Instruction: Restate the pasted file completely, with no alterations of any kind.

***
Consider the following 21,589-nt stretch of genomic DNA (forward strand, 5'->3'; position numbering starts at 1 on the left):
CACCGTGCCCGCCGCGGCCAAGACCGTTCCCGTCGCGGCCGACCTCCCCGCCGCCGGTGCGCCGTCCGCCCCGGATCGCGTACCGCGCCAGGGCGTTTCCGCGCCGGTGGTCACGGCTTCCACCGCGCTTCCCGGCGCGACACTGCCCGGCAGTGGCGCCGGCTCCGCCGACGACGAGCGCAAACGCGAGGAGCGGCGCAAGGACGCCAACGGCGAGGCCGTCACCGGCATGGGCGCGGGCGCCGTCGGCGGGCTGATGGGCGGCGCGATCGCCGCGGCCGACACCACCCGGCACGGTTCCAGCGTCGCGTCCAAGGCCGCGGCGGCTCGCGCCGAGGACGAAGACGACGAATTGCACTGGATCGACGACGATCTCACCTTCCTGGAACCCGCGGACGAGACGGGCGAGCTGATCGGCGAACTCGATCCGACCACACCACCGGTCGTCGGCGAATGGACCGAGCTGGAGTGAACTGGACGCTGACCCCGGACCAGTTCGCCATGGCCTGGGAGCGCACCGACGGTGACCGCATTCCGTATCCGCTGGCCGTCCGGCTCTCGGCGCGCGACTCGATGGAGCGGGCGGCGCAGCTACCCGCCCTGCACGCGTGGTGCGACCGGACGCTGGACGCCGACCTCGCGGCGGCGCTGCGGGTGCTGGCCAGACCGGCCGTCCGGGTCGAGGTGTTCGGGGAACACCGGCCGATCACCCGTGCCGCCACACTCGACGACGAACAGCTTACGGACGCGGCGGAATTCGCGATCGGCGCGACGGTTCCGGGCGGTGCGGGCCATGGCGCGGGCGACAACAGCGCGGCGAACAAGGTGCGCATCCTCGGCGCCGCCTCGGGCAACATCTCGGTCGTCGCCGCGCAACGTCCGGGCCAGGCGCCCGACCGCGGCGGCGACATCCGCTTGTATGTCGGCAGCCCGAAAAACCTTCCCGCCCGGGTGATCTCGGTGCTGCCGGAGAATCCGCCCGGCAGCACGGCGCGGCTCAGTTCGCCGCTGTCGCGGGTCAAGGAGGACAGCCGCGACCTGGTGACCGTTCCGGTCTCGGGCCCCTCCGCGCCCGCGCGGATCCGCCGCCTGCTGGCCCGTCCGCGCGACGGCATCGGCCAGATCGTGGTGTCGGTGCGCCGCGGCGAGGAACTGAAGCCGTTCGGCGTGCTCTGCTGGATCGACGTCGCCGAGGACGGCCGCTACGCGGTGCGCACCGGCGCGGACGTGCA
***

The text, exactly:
Consider the following 21,589-nt stretch of genomic DNA (forward strand, 5'->3'; position numbering starts at 1 on the left):
CACCGTGCCCGCCGCGGCCAAGACCGTTCCCGTCGCGGCCGACCTCCCCGCCGCCGGTGCGCCGTCCGCCCCGGATCGCGTACCGCGCCAGGGCGTTTCCGCGCCGGTGGTCACGGCTTCCACCGCGCTTCCCGGCGCGACACTGCCCGGCAGTGGCGCCGGCTCCGCCGACGACGAGCGCAAACGCGAGGAGCGGCGCAAGGACGCCAACGGCGAGGCCGTCACCGGCATGGGCGCGGGCGCCGTCGGCGGGCTGATGGGCGGCGCGATCGCCGCGGCCGACACCACCCGGCACGGTTCCAGCGTCGCGTCCAAGGCCGCGGCGGCTCGCGCCGAGGACGAAGACGACGAATTGCACTGGATCGACGACGATCTCACCTTCCTGGAACCCGCGGACGAGACGGGCGAGCTGATCGGCGAACTCGATCCGACCACACCACCGGTCGTCGGCGAATGGACCGAGCTGGAGTGAACTGGACGCTGACCCCGGACCAGTTCGCCATGGCCTGGGAGCGCACCGACGGTGACCGCATTCCGTATCCGCTGGCCGTCCGGCTCTCGGCGCGCGACTCGATGGAGCGGGCGGCGCAGCTACCCGCCCTGCACGCGTGGTGCGACCGGACGCTGGACGCCGACCTCGCGGCGGCGCTGCGGGTGCTGGCCAGACCGGCCGTCCGGGTCGAGGTGTTCGGGGAACACCGGCCGATCACCCGTGCCGCCACACTCGACGACGAACAGCTTACGGACGCGGCGGAATTCGCGATCGGCGCGACGGTTCCGGGCGGTGCGGGCCATGGCGCGGGCGACAACAGCGCGGCGAACAAGGTGCGCATCCTCGGCGCCGCCTCGGGCAACATCTCGGTCGTCGCCGCGCAACGTCCGGGCCAGGCGCCCGACCGCGGCGGCGACATCCGCTTGTATGTCGGCAGCCCGAAAAACCTTCCCGCCCGGGTGATCTCGGTGCTGCCGGAGAATCCGCCCGGCAGCACGGCGCGGCTCAGTTCGCCGCTGTCGCGGGTCAAGGAGGACAGCCGCGACCTGGTGACCGTTCCGGTCTCGGGCCCCTCCGCGCCCGCGCGGATCCGCCGCCTGCTGGCCCGTCCGCGCGACGGCATCGGCCAGATCGTGGTGTCGGTGCGCCGCGGCGAGGAACTGAAGCCGTTCGGCGTGCTCTGCTGGATCGACGTCGCCGAGGACGGCCGCTACGCGGTGCGCACCGGCGCGGACGTGCA